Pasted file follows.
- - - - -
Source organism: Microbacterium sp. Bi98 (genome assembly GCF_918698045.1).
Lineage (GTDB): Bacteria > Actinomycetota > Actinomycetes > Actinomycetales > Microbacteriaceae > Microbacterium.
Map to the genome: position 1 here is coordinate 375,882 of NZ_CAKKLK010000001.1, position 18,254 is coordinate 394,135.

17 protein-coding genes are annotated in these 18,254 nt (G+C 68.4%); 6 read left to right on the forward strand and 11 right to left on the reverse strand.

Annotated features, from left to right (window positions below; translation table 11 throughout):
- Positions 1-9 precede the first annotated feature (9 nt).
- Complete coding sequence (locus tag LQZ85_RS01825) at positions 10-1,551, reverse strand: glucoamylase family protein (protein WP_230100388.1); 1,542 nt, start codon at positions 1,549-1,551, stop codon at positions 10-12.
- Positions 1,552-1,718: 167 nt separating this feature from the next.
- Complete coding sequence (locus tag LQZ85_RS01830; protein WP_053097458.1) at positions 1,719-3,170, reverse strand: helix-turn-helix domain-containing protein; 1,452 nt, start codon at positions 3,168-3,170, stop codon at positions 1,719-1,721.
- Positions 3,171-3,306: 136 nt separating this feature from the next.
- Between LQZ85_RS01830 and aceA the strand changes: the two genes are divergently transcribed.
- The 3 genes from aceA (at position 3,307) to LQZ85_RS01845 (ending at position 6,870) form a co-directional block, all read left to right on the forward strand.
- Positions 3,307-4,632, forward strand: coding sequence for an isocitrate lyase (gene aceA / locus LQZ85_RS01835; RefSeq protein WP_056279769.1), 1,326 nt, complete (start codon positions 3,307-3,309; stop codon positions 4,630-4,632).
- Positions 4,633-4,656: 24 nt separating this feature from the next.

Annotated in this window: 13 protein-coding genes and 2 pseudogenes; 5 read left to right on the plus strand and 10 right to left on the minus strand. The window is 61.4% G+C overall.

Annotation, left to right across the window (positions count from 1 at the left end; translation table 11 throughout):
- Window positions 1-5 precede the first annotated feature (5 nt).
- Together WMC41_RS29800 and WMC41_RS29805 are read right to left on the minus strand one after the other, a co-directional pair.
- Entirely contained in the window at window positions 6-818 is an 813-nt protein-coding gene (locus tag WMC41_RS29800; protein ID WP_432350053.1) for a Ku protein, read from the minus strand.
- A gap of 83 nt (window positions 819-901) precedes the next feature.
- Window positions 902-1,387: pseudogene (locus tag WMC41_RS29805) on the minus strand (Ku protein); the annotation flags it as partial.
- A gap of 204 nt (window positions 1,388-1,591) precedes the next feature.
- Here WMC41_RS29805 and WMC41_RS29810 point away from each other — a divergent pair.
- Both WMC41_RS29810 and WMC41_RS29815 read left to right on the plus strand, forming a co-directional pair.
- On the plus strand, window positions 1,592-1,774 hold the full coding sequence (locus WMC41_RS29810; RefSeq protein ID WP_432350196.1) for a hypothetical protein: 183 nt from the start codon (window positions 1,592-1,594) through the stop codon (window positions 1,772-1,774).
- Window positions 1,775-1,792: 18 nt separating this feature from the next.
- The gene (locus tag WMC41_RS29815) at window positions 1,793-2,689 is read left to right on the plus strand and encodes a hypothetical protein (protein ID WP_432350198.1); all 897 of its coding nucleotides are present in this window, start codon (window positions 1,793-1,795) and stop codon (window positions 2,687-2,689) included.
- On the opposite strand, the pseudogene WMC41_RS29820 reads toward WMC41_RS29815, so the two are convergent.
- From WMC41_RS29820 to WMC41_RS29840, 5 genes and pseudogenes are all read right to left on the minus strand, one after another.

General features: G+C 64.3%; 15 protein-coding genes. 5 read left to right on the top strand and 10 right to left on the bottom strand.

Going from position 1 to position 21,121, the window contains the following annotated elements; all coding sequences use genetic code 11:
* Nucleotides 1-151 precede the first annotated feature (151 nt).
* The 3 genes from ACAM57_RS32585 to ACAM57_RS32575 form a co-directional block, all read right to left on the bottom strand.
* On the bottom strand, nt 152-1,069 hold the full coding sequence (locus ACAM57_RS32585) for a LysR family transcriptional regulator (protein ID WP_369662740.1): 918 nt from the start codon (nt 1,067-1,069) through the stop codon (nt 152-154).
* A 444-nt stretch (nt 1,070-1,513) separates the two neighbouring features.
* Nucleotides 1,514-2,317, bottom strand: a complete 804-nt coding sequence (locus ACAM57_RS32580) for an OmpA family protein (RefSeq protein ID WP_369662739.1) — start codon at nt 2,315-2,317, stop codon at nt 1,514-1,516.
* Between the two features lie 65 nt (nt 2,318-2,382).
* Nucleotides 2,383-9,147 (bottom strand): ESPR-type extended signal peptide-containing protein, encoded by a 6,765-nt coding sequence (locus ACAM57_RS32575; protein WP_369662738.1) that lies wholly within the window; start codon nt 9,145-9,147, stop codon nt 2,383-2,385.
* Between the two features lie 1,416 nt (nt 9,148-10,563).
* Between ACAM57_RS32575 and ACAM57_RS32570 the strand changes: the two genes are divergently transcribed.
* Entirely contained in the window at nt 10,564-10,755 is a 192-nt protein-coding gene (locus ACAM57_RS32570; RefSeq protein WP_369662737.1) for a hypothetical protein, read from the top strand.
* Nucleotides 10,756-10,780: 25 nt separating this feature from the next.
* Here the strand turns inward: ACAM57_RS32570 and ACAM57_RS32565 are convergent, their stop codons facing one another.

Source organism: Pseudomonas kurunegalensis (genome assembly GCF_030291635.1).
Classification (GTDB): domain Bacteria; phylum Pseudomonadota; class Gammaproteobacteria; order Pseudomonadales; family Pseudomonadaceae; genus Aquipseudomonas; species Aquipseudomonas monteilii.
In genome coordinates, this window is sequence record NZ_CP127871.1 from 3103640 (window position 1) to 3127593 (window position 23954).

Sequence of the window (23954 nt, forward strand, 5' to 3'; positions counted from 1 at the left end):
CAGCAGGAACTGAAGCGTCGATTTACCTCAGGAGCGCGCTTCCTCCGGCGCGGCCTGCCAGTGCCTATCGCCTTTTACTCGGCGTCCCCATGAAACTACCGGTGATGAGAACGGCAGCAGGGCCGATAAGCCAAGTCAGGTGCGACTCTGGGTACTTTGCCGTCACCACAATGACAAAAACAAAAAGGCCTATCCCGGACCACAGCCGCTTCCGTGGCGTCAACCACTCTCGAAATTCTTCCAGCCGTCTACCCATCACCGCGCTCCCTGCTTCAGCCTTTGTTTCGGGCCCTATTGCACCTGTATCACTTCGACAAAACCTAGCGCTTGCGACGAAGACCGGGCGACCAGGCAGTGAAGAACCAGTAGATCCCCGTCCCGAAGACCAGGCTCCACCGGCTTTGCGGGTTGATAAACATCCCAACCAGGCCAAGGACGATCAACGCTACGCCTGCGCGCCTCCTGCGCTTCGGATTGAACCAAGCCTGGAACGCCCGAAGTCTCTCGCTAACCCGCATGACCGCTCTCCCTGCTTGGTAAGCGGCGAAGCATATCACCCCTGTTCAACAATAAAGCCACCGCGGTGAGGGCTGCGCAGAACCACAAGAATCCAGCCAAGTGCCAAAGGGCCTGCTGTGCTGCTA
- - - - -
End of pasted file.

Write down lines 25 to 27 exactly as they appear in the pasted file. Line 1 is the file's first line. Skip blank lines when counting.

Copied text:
- On the plus strand, window positions 1,592-1,774 hold the full coding sequence (locus WMC41_RS29810; RefSeq protein ID WP_432350196.1) for a hypothetical protein: 183 nt from the start codon (window positions 1,592-1,594) through the stop codon (window positions 1,772-1,774).
- Window positions 1,775-1,792: 18 nt separating this feature from the next.
- The gene (locus tag WMC41_RS29815) at window positions 1,793-2,689 is read left to right on the plus strand and encodes a hypothetical protein (protein ID WP_432350198.1); all 897 of its coding nucleotides are present in this window, start codon (window positions 1,793-1,795) and stop codon (window positions 2,687-2,689) included.